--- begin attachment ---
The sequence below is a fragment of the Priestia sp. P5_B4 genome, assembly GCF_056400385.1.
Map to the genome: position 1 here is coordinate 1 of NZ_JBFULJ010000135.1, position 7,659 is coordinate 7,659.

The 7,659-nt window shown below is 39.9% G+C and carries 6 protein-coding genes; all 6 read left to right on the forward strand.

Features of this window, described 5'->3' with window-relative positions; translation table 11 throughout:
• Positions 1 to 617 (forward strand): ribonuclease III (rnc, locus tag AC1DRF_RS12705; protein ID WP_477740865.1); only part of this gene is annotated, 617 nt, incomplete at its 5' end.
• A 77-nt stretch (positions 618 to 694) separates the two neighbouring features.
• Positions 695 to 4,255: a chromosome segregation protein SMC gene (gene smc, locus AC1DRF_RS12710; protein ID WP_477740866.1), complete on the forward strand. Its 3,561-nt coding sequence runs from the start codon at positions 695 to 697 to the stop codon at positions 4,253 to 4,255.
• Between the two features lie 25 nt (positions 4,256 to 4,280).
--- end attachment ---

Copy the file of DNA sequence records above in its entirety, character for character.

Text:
The sequence below is a fragment of the Priestia sp. P5_B4 genome, assembly GCF_056400385.1.
Map to the genome: position 1 here is coordinate 1 of NZ_JBFULJ010000135.1, position 7,659 is coordinate 7,659.

The 7,659-nt window shown below is 39.9% G+C and carries 6 protein-coding genes; all 6 read left to right on the forward strand.

Features of this window, described 5'->3' with window-relative positions; translation table 11 throughout:
• Positions 1 to 617 (forward strand): ribonuclease III (rnc, locus tag AC1DRF_RS12705; protein ID WP_477740865.1); only part of this gene is annotated, 617 nt, incomplete at its 5' end.
• A 77-nt stretch (positions 618 to 694) separates the two neighbouring features.
• Positions 695 to 4,255: a chromosome segregation protein SMC gene (gene smc, locus AC1DRF_RS12710; protein ID WP_477740866.1), complete on the forward strand. Its 3,561-nt coding sequence runs from the start codon at positions 695 to 697 to the stop codon at positions 4,253 to 4,255.
• Between the two features lie 25 nt (positions 4,256 to 4,280).